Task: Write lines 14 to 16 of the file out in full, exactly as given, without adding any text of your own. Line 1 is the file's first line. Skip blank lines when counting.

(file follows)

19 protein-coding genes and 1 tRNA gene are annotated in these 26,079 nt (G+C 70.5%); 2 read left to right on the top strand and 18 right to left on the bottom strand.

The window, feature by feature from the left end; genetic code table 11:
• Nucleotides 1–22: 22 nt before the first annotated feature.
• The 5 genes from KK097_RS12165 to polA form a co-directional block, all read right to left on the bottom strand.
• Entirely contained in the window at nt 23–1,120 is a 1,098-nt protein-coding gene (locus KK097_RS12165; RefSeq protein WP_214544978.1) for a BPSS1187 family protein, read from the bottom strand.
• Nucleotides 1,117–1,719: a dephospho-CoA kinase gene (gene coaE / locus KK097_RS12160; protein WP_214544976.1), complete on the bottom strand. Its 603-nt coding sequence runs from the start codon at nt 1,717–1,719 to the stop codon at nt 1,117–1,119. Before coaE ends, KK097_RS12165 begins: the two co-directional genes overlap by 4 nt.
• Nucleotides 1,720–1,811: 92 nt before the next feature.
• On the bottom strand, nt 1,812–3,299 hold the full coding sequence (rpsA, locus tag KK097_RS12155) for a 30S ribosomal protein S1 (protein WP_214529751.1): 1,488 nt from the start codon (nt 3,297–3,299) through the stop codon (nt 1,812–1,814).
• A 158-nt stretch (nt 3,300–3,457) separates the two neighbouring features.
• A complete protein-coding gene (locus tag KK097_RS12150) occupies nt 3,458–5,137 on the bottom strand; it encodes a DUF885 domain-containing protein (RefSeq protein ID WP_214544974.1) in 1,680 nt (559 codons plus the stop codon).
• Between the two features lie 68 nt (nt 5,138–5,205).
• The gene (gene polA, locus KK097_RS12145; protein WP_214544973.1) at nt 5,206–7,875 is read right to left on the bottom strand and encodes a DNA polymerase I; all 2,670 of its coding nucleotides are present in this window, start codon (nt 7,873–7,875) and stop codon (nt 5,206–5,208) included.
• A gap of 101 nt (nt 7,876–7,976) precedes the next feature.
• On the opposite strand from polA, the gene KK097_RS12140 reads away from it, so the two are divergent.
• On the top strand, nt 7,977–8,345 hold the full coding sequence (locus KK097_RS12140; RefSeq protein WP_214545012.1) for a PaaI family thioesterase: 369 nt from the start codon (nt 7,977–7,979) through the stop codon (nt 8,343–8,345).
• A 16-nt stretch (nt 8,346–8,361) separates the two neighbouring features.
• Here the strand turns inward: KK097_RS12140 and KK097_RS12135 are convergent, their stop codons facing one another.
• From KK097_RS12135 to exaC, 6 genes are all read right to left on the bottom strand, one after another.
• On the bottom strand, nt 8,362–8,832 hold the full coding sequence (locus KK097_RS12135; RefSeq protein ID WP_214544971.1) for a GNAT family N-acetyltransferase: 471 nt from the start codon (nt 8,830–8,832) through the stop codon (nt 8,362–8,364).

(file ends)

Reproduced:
• On the opposite strand from polA, the gene KK097_RS12140 reads away from it, so the two are divergent.
• On the top strand, nt 7,977–8,345 hold the full coding sequence (locus KK097_RS12140; RefSeq protein WP_214545012.1) for a PaaI family thioesterase: 369 nt from the start codon (nt 7,977–7,979) through the stop codon (nt 8,343–8,345).
• A 16-nt stretch (nt 8,346–8,361) separates the two neighbouring features.